Scientists now say the blown-out well could have been spewing as much as 2 million gallons of crude a day before a cut-and-cap maneuver started capturing some of the flow, meaning more than 100 million gallons may have leaked into the Gulf of Mexico since the start of the disaster in April. That is more than nine times the size of the 1989 Exxon Valdez disaster, previously the worst oil spill in U.S. history. (emphasis added)
Hmmm. I guess it's the worst spill in history if you don't know history.
The Lakeview Gusher started in 1910 in Kern County, California. According to Wikipedia, over 18 months it blew 9 million BARRELS - that's about 380 million gallons - all over the countryside. I'd say that's a "spill" and over 4 times the high-end estimates of the current Gulf spill.
I was in the area of the Lakeview Gusher 60 years later, and the only evidence I could find of the gusher was a bronze plaque placed by the California Department of Transportation (CalTrans). All other environmental impacts had disappeared. Imagine that.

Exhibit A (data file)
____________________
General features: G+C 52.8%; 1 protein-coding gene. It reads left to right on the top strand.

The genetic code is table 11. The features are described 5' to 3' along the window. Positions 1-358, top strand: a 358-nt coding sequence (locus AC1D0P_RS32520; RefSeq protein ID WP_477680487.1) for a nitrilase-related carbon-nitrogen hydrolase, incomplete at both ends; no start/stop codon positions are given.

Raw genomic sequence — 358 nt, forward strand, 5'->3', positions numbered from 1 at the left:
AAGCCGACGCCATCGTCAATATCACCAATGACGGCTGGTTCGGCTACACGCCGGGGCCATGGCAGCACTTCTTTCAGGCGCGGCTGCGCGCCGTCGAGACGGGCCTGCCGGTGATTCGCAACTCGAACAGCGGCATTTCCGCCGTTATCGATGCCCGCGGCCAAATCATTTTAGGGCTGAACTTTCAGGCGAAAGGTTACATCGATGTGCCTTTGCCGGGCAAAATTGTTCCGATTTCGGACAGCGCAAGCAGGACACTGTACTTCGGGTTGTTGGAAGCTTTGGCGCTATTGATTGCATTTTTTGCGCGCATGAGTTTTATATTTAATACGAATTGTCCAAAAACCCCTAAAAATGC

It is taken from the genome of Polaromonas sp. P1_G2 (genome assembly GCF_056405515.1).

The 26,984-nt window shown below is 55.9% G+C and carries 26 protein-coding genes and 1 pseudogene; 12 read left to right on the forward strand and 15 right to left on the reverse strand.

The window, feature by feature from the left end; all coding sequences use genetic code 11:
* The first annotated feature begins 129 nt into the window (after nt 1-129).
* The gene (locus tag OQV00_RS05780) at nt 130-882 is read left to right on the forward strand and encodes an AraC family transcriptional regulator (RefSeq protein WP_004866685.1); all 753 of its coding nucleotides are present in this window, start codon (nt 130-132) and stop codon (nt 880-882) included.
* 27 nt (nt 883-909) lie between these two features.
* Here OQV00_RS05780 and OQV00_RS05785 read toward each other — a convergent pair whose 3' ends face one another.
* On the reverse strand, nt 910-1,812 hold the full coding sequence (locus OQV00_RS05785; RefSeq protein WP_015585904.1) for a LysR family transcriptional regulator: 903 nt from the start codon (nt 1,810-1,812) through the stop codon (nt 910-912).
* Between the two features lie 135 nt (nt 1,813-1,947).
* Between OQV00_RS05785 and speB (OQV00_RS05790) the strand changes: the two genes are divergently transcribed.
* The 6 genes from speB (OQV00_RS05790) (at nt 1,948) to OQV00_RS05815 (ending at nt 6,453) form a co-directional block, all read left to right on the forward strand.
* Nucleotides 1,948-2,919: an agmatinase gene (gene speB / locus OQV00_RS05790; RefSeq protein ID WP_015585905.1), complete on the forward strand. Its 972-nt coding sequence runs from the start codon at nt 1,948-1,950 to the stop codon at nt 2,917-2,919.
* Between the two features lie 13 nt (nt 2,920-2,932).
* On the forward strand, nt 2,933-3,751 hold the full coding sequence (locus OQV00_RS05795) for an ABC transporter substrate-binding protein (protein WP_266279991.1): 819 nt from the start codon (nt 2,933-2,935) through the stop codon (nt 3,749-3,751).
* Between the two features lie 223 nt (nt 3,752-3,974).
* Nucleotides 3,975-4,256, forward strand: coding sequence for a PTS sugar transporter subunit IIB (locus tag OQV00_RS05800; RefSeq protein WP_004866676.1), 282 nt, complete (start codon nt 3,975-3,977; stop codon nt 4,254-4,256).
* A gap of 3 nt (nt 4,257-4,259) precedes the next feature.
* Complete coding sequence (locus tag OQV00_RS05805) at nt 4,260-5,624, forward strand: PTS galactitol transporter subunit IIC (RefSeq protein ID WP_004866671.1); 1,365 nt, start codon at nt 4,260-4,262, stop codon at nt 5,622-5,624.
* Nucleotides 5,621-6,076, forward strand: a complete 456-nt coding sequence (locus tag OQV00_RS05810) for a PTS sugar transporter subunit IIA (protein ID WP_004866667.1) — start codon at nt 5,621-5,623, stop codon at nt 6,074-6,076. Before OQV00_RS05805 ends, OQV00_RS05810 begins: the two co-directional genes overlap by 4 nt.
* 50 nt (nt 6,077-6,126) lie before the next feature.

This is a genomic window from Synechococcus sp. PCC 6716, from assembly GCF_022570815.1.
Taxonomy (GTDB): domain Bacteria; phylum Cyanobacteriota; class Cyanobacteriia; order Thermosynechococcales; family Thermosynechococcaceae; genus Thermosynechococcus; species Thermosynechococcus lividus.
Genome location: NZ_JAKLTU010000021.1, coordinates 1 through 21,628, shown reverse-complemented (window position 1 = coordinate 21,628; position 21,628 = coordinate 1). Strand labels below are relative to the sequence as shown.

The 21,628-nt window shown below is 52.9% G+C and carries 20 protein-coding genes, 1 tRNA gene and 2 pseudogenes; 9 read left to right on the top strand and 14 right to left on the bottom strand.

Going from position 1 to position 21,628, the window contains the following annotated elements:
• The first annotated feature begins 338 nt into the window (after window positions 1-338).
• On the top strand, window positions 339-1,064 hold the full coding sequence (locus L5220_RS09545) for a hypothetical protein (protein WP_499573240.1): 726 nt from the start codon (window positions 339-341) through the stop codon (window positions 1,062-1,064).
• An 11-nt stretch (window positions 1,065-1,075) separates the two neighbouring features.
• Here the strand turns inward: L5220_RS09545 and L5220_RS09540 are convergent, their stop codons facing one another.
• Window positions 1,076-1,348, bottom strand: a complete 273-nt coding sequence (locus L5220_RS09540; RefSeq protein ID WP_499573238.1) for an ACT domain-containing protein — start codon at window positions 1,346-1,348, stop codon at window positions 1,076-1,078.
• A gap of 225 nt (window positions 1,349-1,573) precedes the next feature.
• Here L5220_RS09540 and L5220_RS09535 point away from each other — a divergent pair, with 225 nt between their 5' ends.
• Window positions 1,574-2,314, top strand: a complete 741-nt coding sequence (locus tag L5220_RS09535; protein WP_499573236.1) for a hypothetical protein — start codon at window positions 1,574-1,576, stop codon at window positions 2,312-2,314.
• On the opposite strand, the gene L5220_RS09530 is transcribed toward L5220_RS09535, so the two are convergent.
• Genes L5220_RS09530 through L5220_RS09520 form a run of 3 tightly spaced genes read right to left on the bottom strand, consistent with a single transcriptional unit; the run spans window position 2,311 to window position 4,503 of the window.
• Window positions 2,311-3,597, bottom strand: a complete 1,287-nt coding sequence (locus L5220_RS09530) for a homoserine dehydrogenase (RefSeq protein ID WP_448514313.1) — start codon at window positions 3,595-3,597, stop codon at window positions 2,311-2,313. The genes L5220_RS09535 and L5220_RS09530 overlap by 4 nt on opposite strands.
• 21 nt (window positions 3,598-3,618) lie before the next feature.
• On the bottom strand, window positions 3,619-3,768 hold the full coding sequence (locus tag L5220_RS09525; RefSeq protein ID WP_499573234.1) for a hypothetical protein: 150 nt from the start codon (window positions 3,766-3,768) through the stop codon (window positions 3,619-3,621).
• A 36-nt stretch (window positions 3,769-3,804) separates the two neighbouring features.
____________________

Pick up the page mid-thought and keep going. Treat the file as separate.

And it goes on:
The Gulf spill caused by British Petroleum will have to continue unabated for the rest of the year (very likely) to become the "worst" spill in U.S. history.
The BP spill is a mess now but, like the Lakeview Gusher, we can expect it to have no long-term effect on the environment.
But pointing that out doesn't help the profit-mongering news companies sell their stories.
(Not that I'm against profit-mongering; but the Associated Press and New York Times are no more noble than British Petroleum)